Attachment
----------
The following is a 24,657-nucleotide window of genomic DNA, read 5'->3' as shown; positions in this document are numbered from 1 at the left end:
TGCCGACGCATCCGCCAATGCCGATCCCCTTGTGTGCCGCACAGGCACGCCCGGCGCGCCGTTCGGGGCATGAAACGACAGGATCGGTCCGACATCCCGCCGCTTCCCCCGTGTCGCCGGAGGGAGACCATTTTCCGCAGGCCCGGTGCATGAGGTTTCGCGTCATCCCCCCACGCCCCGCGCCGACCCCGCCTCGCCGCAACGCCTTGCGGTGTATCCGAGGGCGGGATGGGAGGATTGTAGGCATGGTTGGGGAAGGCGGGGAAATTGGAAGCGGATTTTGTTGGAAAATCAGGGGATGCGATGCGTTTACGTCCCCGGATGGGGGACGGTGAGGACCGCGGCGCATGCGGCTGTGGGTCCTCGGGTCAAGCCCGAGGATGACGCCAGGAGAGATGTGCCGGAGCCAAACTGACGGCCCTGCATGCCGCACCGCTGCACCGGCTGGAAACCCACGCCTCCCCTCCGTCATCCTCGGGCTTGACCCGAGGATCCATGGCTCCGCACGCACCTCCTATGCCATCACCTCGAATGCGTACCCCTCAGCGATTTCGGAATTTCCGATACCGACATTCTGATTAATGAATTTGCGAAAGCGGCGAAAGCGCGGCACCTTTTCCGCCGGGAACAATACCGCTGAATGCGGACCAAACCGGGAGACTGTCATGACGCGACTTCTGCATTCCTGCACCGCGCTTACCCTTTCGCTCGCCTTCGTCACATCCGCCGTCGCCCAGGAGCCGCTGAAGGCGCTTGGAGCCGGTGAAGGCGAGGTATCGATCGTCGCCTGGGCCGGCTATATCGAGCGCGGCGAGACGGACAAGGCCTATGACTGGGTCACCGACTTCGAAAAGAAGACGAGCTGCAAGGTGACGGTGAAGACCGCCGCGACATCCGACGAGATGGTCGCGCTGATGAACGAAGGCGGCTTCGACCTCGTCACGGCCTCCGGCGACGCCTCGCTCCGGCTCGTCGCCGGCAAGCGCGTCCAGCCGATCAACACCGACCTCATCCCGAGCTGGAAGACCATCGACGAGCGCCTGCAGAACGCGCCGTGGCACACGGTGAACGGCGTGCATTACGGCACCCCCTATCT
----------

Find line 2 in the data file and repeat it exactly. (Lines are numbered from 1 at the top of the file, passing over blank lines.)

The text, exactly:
TGCCGACGCATCCGCCAATGCCGATCCCCTTGTGTGCCGCACAGGCACGCCCGGCGCGCCGTTCGGGGCATGAAACGACAGGATCGGTCCGACATCCCGCCGCTTCCCCCGTGTCGCCGGAGGGAGACCATTTTCCGCAGGCCCGGTGCATGAGGTTTCGCGTCATCCCCCCACGCCCCGCGCCGACCCCGCCTCGCCGCAACGCCTTGCGGTGTATCCGAGGGCGGGATGGGAGGATTGTAGGCATGGTTGGGGAAGGCGGGGAAATTGGAAGCGGATTTTGTTGGAAAATCAGGGGATGCGATGCGTTTACGTCCCCGGATGGGGGACGGTGAGGACCGCGGCGCATGCGGCTGTGGGTCCTCGGGTCAAGCCCGAGGATGACGCCAGGAGAGATGTGCCGGAGCCAAACTGACGGCCCTGCATGCCGCACCGCTGCACCGGCTGGAAACCCACGCCTCCCCTCCGTCATCCTCGGGCTTGACCCGAGGATCCATGGCTCCGCACGCACCTCCTATGCCATCACCTCGAATGCGTACCCCTCAGCGATTTCGGAATTTCCGATACCGACATTCTGATTAATGAATTTGCGAAAGCGGCGAAAGCGCGGCACCTTTTCCGCCGGGAACAATACCGCTGAATGCGGACCAAACCGGGAGACTGTCATGACGCGACTTCTGCATTCCTGCACCGCGCTTACCCTTTCGCTCGCCTTCGTCACATCCGCCGTCGCCCAGGAGCCGCTGAAGGCGCTTGGAGCCGGTGAAGGCGAGGTATCGATCGTCGCCTGGGCCGGCTATATCGAGCGCGGCGAGACGGACAAGGCCTATGACTGGGTCACCGACTTCGAAAAGAAGACGAGCTGCAAGGTGACGGTGAAGACCGCCGCGACATCCGACGAGATGGTCGCGCTGATGAACGAAGGCGGCTTCGACCTCGTCACGGCCTCCGGCGACGCCTCGCTCCGGCTCGTCGCCGGCAAGCGCGTCCAGCCGATCAACACCGACCTCATCCCGAGCTGGAAGACCATCGACGAGCGCCTGCAGAACGCGCCGTGGCACACGGTGAACGGCGTGCATTACGGCACCCCCTATCT